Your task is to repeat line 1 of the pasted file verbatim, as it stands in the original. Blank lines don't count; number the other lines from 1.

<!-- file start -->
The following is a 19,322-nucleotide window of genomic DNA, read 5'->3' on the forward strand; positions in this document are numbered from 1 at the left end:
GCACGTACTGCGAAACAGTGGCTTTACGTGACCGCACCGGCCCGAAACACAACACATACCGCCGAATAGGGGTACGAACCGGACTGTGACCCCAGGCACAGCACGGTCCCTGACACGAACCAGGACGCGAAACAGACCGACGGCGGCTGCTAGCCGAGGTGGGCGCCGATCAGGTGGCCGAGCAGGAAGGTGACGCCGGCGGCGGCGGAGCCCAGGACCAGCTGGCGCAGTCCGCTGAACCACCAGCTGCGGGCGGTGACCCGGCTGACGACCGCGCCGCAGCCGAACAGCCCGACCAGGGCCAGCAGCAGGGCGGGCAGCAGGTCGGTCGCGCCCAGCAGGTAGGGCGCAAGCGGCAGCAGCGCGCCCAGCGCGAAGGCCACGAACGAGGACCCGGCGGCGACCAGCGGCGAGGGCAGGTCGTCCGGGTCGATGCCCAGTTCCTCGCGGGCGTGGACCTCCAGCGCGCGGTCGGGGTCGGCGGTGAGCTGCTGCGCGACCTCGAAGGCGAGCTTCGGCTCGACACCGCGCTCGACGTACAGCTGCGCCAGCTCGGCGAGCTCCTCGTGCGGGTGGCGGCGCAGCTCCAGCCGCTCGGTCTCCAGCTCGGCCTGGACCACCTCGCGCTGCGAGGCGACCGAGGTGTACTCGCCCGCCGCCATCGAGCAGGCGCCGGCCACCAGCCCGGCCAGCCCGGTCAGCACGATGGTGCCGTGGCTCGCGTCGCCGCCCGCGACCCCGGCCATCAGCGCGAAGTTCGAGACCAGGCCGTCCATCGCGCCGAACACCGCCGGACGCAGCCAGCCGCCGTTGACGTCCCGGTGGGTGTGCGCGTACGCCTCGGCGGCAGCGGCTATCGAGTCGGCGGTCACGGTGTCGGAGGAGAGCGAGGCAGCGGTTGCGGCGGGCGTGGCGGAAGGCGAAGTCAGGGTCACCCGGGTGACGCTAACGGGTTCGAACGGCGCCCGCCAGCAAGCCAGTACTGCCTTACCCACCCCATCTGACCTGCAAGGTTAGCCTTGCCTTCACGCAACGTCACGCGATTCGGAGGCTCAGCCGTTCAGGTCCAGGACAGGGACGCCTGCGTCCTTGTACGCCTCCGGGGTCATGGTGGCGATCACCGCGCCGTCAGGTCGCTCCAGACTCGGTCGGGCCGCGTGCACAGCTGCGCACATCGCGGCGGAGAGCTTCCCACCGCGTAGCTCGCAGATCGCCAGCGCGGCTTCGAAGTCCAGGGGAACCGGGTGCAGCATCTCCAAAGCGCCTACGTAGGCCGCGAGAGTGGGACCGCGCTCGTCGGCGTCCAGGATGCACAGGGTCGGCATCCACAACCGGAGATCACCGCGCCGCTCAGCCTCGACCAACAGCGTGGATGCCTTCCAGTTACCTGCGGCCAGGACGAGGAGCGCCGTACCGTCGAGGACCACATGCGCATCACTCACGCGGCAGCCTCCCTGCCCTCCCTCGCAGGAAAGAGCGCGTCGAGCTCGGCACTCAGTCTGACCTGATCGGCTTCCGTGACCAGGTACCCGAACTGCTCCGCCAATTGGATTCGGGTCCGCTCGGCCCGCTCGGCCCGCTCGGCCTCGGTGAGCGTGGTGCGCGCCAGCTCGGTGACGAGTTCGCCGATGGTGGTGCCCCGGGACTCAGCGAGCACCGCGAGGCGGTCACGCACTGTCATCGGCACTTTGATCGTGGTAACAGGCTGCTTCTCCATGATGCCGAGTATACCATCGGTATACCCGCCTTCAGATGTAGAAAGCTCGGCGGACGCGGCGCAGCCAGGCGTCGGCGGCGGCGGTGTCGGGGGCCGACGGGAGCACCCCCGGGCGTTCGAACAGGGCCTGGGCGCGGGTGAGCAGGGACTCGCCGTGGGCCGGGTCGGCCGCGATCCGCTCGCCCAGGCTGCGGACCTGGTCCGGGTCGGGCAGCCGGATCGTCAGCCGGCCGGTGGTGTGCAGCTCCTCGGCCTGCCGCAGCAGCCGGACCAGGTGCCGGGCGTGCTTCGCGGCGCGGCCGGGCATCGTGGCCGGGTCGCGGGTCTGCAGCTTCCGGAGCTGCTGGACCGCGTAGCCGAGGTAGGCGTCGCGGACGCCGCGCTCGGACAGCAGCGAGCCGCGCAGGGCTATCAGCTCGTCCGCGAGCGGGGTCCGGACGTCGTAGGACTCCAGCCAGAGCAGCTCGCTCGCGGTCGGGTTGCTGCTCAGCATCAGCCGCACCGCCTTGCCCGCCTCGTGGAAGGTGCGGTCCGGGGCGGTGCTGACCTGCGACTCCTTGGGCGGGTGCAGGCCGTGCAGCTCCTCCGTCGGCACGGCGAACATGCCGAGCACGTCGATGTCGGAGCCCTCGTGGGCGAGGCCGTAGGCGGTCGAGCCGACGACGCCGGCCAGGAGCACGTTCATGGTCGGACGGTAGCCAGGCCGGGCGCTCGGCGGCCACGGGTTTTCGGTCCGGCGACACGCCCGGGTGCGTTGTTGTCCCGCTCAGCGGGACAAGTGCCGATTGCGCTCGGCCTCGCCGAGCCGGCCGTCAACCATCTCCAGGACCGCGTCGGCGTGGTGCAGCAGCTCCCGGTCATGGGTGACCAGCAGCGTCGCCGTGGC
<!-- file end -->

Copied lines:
The following is a 19,322-nucleotide window of genomic DNA, read 5'->3' on the forward strand; positions in this document are numbered from 1 at the left end: